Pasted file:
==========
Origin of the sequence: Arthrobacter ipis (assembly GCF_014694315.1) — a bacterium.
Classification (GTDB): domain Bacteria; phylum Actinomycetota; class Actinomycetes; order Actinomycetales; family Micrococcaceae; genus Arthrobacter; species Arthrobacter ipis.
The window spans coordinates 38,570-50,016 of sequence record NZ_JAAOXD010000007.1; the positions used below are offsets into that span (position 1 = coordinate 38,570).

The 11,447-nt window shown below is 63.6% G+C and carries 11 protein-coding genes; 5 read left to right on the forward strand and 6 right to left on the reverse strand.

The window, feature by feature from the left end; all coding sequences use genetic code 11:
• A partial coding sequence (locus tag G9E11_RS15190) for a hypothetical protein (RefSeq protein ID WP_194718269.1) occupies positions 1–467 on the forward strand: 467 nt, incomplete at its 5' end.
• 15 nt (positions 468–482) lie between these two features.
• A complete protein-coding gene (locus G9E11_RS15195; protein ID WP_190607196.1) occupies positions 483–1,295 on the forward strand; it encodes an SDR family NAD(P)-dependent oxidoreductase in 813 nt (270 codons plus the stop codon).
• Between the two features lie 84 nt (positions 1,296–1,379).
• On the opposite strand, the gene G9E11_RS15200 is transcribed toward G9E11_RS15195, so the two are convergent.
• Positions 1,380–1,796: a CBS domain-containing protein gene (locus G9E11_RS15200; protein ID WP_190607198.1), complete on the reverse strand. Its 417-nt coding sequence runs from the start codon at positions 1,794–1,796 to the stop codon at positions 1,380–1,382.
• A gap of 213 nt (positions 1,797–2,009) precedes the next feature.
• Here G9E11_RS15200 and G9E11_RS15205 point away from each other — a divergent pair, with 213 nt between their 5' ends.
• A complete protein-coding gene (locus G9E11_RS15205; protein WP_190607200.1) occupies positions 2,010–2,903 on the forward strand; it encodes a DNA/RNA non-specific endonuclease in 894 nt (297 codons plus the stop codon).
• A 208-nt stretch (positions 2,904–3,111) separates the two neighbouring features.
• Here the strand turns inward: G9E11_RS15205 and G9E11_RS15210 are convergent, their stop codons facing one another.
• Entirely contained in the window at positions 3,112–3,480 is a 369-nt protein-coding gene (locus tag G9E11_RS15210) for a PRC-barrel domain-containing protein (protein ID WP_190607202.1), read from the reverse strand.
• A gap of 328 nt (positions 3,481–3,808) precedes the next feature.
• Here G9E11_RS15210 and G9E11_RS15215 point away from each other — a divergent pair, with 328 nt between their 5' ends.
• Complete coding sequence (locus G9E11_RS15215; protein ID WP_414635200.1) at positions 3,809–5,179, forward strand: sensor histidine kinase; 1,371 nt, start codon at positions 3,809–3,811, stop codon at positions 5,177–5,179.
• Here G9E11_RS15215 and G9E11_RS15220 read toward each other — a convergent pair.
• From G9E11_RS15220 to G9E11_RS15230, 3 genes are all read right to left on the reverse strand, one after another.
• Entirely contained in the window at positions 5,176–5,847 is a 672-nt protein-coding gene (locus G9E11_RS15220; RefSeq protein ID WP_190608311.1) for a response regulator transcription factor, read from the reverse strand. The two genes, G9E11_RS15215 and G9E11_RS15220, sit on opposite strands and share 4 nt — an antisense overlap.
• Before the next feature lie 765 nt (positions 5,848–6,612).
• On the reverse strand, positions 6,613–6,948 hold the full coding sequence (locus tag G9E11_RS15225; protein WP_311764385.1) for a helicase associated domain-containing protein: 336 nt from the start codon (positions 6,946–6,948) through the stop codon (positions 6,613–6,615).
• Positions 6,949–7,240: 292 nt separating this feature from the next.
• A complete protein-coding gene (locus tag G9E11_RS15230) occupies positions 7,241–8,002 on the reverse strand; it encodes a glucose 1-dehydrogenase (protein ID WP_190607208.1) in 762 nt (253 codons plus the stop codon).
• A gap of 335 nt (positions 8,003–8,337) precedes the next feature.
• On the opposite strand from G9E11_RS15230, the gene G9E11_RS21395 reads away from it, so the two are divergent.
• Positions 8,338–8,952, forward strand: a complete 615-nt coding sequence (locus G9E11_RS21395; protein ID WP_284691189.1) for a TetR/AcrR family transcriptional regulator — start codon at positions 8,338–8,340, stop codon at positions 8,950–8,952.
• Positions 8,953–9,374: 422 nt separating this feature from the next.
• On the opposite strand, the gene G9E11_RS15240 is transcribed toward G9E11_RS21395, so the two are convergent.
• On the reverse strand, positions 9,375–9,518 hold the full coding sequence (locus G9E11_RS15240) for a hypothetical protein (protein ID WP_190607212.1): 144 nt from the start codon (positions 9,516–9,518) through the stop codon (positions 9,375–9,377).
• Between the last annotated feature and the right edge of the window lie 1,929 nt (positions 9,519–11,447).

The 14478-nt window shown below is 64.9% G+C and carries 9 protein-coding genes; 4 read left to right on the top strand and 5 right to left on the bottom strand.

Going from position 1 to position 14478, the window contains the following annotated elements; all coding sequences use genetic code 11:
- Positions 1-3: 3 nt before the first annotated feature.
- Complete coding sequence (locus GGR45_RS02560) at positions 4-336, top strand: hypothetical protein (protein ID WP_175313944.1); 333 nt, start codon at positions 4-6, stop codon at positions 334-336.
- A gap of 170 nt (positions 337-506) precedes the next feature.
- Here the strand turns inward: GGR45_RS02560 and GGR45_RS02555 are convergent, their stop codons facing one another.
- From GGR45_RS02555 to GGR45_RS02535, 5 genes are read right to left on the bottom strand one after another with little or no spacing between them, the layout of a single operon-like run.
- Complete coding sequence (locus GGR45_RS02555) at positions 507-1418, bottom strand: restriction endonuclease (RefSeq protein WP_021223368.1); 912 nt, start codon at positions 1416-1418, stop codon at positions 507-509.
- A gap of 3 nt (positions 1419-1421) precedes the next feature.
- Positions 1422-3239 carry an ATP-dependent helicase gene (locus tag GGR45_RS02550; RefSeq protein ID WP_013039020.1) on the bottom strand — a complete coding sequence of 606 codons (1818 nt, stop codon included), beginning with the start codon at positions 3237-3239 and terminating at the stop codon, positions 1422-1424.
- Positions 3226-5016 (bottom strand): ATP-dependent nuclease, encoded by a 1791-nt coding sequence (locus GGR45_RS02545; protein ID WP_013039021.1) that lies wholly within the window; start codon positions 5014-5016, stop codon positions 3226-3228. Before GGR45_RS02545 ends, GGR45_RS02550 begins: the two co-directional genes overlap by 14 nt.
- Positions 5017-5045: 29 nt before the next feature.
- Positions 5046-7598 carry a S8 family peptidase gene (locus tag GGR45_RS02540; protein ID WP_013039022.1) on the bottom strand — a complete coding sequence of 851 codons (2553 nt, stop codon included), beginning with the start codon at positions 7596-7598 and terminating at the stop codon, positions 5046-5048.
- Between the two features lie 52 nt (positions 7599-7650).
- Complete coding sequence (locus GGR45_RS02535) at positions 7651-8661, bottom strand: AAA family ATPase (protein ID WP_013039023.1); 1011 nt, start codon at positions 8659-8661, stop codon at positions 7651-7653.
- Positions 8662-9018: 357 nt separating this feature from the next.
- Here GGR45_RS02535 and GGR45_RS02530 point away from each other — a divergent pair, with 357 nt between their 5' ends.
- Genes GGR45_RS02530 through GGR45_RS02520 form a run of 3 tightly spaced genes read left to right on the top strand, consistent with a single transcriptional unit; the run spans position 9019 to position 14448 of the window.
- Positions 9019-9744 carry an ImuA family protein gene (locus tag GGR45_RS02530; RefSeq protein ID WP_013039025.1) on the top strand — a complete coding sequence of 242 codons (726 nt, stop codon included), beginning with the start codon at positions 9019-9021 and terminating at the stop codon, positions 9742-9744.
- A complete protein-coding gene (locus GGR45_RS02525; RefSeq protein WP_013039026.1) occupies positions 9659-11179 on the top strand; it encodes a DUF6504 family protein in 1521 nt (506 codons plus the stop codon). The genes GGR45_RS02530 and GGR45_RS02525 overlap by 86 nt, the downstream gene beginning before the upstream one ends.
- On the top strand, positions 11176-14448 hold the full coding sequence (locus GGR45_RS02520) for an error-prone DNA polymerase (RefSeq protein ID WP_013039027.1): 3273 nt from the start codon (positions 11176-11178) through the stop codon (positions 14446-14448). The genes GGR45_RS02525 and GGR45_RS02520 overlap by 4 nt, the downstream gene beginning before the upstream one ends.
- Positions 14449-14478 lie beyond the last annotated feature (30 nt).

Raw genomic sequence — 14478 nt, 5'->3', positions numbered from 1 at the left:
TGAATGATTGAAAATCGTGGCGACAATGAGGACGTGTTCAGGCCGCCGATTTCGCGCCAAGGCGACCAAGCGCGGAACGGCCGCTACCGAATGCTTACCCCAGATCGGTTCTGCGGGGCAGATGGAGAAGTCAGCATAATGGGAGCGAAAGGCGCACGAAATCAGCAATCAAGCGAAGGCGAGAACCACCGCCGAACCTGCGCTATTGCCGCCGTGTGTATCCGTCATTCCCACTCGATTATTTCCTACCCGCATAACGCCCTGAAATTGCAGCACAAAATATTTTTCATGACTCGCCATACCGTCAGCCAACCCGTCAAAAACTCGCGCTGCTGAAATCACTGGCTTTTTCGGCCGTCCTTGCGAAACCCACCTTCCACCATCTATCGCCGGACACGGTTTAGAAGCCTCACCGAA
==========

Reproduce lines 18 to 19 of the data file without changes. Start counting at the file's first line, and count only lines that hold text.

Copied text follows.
• A gap of 328 nt (positions 3,481–3,808) precedes the next feature.
• Here G9E11_RS15210 and G9E11_RS15215 point away from each other — a divergent pair, with 328 nt between their 5' ends.